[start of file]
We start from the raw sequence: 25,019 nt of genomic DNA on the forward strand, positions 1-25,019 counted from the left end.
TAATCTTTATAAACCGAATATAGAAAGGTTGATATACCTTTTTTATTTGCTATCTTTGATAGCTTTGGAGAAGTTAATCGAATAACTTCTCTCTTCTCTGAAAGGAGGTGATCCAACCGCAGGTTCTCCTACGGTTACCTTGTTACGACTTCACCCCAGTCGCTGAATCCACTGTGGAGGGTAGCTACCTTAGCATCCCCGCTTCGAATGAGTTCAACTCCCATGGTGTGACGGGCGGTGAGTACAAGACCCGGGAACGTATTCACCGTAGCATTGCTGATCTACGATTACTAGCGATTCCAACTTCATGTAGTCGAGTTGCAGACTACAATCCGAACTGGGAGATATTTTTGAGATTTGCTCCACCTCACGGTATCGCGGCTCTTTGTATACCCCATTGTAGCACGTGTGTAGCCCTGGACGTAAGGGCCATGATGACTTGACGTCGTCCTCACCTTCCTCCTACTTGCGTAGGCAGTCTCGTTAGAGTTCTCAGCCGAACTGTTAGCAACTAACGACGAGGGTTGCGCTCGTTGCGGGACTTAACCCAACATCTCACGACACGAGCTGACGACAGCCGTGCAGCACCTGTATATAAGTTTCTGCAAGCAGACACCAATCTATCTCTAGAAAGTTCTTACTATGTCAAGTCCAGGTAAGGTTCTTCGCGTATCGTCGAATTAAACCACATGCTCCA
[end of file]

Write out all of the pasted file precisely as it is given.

We start from the raw sequence: 25,019 nt of genomic DNA on the forward strand, positions 1-25,019 counted from the left end.
TAATCTTTATAAACCGAATATAGAAAGGTTGATATACCTTTTTTATTTGCTATCTTTGATAGCTTTGGAGAAGTTAATCGAATAACTTCTCTCTTCTCTGAAAGGAGGTGATCCAACCGCAGGTTCTCCTACGGTTACCTTGTTACGACTTCACCCCAGTCGCTGAATCCACTGTGGAGGGTAGCTACCTTAGCATCCCCGCTTCGAATGAGTTCAACTCCCATGGTGTGACGGGCGGTGAGTACAAGACCCGGGAACGTATTCACCGTAGCATTGCTGATCTACGATTACTAGCGATTCCAACTTCATGTAGTCGAGTTGCAGACTACAATCCGAACTGGGAGATATTTTTGAGATTTGCTCCACCTCACGGTATCGCGGCTCTTTGTATACCCCATTGTAGCACGTGTGTAGCCCTGGACGTAAGGGCCATGATGACTTGACGTCGTCCTCACCTTCCTCCTACTTGCGTAGGCAGTCTCGTTAGAGTTCTCAGCCGAACTGTTAGCAACTAACGACGAGGGTTGCGCTCGTTGCGGGACTTAACCCAACATCTCACGACACGAGCTGACGACAGCCGTGCAGCACCTGTATATAAGTTTCTGCAAGCAGACACCAATCTATCTCTAGAAAGTTCTTACTATGTCAAGTCCAGGTAAGGTTCTTCGCGTATCGTCGAATTAAACCACATGCTCCA